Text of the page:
01:57 PM

Britain Scraps Biometric National ID Cards

The identity register, billed as a way to increase security, was criticized for collecting too much information on United Kingdom citizens.

Britain is scrapping its controversial national identification card. On Tuesday, the government expected the queen to approve a bill that abolishes national ID cards for British nationals. At that point, the country's so-called national identity register would also begin to be destroyed.

In an editorial in the Guardian, the United Kingdom's minister for immigration, Damian Green, said that continuing to pursue the ID cards "would have been a distraction from the real work that needs to be done in countering terrorism, illegal immigration, or benefit fraud."

Provided the bill becomes law, "photographs, fingerprints, and personal information that were submitted as part of the application process for an ID card will be destroyed within two months," he said. The ID cards would become invalid for travel and identity verification purposes within one month.

Before coming to power earlier this year, David Cameron, the U.K.'s current prime minister, regularly criticized the previous administration for retaining too much information on citizens and fostering a "database state." He promised to eliminate national ID cards as part of a wide-ranging "freedom bill."

National ID cards, introduced as an anti-terrorism measure under the previous Labor government, have long appeared to be a technology in search of a purpose. Suggested in the wake of Sept. 11, a draft bill to introduce the cards appeared in 2004, before they became law in 2006. At various points, the government promised the ID cards, containing biometric data, would help prevent everything from terrorism and identify fraud to illegal immigration and crime.

Surveys of British nationals revealed they wouldn't mind carrying such an ID, provided they didn't have to pay for it. But by July 2009, with estimates of the ID program's cost rising to £4.9 billion ($7.6 billion U.S.), government ministers said the cards would no longer be compulsory for British nationals. Ultimately, only about 12,000 people signed up for the cards.

But the identity cards won't go away. Taking a page from U.S. border policy, the government made the biometric cards mandatory for long-stay visa holders -- for people from outside the European Economic Area -- and requires them to visit one of a handful of centers set up to record the required biometric data.

On Tuesday, a U.K. government spokesperson confirmed that while the identity card bill did eliminate national ID cards for British nationals, they'll "still be used for foreign nationals, for residency purposes."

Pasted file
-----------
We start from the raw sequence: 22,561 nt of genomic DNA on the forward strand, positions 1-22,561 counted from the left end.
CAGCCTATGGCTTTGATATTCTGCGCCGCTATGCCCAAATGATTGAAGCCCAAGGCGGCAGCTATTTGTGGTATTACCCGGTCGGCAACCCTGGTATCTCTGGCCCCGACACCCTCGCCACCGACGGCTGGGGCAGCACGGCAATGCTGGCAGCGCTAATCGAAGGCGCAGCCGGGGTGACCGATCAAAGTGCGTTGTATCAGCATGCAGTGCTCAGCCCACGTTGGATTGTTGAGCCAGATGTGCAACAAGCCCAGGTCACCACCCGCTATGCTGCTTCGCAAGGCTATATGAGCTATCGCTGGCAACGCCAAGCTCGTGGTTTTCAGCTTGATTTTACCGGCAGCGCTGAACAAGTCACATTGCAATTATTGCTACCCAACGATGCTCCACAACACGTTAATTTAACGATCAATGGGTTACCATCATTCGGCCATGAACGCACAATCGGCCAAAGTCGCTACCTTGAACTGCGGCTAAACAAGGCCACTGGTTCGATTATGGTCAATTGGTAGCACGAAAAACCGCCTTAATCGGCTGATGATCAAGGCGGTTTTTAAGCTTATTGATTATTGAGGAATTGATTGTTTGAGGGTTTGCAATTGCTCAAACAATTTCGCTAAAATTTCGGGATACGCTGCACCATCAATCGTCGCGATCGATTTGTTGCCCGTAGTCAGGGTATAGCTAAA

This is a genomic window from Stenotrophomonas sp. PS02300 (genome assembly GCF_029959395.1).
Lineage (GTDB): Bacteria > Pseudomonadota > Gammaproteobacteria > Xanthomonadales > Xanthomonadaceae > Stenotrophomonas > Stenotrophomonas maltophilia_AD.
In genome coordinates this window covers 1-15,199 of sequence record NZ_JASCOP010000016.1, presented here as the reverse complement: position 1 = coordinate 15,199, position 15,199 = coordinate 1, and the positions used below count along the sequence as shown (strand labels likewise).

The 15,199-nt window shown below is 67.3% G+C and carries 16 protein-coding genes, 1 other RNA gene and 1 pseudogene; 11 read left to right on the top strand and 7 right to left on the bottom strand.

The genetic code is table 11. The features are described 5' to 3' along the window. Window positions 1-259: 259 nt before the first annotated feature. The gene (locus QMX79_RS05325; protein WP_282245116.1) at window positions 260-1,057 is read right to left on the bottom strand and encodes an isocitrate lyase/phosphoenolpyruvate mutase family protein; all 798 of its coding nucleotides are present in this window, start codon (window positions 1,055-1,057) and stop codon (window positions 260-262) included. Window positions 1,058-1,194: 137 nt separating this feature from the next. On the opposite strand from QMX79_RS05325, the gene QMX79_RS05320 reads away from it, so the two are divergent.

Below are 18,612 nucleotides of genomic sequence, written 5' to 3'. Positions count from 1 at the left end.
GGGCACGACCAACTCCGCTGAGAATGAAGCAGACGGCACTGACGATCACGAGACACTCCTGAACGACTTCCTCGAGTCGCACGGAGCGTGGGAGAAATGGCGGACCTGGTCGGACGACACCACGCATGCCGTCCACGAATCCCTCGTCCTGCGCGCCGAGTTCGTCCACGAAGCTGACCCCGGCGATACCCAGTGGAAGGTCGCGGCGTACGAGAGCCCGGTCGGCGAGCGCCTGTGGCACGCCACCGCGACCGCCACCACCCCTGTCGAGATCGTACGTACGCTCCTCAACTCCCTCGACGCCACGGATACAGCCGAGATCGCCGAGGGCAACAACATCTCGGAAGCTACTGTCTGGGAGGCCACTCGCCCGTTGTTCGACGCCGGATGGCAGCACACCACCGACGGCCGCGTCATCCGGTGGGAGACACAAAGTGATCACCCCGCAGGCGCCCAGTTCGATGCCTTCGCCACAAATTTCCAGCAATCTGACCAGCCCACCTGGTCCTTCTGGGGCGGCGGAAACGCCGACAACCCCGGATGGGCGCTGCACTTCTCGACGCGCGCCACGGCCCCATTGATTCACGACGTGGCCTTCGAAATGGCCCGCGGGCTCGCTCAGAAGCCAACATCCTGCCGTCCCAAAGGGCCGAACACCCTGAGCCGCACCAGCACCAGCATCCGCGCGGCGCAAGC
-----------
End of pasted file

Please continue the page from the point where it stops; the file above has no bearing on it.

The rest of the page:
Comment  | 
Print  | 
More Insights
Register for Dark Reading Newsletters
White Papers
Current Issue
Dark Reading Tech Digest September 7, 2015
Some security flaws go beyond simple app vulnerabilities. Have you checked for these?
Flash Poll
Twitter Feed
Dark Reading - Bug Report
Bug Report
Enterprise Vulnerabilities
From DHS/US-CERT's National Vulnerability Database
Published: 2015-10-02
Buffer overflow in Canary Labs Trend Web Server before 9.5.2 allows remote attackers to execute arbitrary code via a crafted TCP packet.

Published: 2015-10-02
Cisco NX-OS 6.0(2)U6(0.46) on N3K devices allows remote authenticated users to cause a denial of service (temporary SNMP outage) via an SNMP request for an OID that does not exist, aka Bug ID CSCuw36684.

Published: 2015-10-02
Cisco Email Security Appliance (ESA) 8.5.6-106 and 9.6.0-042 allows remote authenticated users to cause a denial of service (file-descriptor consumption and device reload) via crafted HTTP requests, aka Bug ID CSCuw32211.

Published: 2015-10-01
lxc-start in lxc before 1.0.8 and 1.1.x before 1.1.4 allows local container administrators to escape AppArmor confinement via a symlink attack on a (1) mount target or (2) bind mount source.

Published: 2015-10-01
kernel_crashdump in Apport before 2.19 allows local users to cause a denial of service (disk consumption) or possibly gain privileges via a (1) symlink or (2) hard link attack on /var/crash/vmcore.log.

Dark Reading Radio
Archived Dark Reading Radio
What can the information security industry do to solve the IoT security problem? Learn more and join the conversation on the next episode of Dark Reading Radio.